What is it? Extra Repayment refers to the additional amount the lender will allow you to contribute towards your home loan on top of your minimum repayment. Normally there’s no limit to the extra repayment amount for variable rate home loans
A penalty (often known as a ‘break cost’) may apply if you make extra payments above the allowable threshold during a fixed interest rate term.
Most lenders will allow you to make an additional $10,000 per year in extra repayments during your fixed term without incurring break cost.
This can vary depending on the lender and product.
Why should I care? Making extra repayments can save you a lot of money and pay off your home a lot faster by reducing the amount of interest (and potentially fees) that you would’ve had to pay if you only made the minimum repayments.
What is it? This is also known as a ‘top up. A request is made to your current lender to increase the limit on your home loan without taking out a separate loan.
People generally choose this option to save on fees, lessen paperwork and speed up approval turnaround time compared to applying for a new loan.
A limit increase also allows you to keep your current home loan interest rate for the increased amount.
Why should I care? If you’re looking to take out additional funds you’ve paid into your home loan (e.g. for renovation, debt consolidation or cash out for personal use), then this type of flexibility may be just what you’re looking for.
What is it? This feature will allow you to lock-in the interest rate. Locked rate is generally available for fixed interest rate products and valid for up to 90 days (from the day the application is submitted).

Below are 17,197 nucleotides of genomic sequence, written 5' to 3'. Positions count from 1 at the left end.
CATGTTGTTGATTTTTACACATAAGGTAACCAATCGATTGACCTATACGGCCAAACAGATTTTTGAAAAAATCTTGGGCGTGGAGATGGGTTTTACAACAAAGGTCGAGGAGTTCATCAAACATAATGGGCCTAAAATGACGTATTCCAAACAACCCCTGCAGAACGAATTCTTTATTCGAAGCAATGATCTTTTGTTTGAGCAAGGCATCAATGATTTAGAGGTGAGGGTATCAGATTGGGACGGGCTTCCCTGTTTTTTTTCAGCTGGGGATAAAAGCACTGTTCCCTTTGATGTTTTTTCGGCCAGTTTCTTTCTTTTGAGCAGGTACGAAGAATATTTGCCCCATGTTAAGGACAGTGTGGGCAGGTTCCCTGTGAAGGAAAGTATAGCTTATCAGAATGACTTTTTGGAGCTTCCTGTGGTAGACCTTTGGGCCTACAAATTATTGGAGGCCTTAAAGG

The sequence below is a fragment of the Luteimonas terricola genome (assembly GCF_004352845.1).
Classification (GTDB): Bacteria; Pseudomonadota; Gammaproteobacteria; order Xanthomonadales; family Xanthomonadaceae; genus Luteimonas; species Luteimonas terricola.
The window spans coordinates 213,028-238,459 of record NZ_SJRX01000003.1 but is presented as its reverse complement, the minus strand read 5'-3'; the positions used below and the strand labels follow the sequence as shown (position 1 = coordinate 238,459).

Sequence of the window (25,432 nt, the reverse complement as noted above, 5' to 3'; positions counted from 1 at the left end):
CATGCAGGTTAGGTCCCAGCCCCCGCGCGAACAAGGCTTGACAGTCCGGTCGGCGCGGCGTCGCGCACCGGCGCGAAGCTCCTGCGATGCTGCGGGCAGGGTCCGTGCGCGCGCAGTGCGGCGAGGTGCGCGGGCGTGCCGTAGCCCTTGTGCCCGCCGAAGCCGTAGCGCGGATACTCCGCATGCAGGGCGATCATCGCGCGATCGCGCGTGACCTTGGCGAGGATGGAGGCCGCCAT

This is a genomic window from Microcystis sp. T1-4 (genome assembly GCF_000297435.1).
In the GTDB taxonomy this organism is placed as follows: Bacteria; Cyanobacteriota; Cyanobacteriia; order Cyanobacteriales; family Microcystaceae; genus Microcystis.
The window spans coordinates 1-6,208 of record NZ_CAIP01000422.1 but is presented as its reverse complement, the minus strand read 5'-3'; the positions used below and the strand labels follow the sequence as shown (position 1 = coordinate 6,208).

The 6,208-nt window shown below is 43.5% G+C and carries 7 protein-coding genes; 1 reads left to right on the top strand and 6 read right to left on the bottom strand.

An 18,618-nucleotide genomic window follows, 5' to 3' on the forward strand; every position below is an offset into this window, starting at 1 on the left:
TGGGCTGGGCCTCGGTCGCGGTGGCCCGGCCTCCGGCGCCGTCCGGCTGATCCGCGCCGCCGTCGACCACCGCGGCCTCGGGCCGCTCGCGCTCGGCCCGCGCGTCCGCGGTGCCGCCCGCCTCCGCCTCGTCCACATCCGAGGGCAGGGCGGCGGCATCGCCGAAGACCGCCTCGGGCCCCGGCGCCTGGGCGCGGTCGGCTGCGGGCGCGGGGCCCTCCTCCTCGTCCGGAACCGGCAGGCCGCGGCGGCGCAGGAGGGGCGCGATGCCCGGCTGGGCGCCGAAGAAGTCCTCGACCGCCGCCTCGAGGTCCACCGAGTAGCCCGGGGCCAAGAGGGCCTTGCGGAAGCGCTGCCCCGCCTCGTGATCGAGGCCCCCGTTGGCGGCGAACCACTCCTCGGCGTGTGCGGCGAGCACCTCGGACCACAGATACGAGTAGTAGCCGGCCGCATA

Depending on the lender, there may be a cost involved (either a % of the loan amount or a flat fee) as part of the upfront fee payable to the lender for this option.
Why should I care? If you’re concerned that the interest rate may increase from when the lender processes your application to you signing the contract, then you may want to consider this option.
What is it? Offset refers to the ability to take into consideration the money you have sitting in the offset account when the interest is calculated on the loan balance. For example, if your home loan balance is $400,000 and you have $50,000 in your offset account, the interest will be calculated on a balance of $350,000.
Why should I care? An offset facility can be a great way to reduce the cost of the loan with the added flexibility to access the funds.
Since the interest on your home loan is calculated daily, the funds in the offset account are constantly helping to reduce the interest charged on your home loan.
What it is? This is a type of offset whereby only a portion within the account can be used to offset the loan balance. This feature is typically available for fixed rate products and each lender’s product will vary on the offset portion. - - - - - -
Why should I care? If you are looking to fix your repayment amount for a certain period of time and have a cash lump sum to deposit into the offset account where the funds can be easily accessible, then this may be an option you want to explore.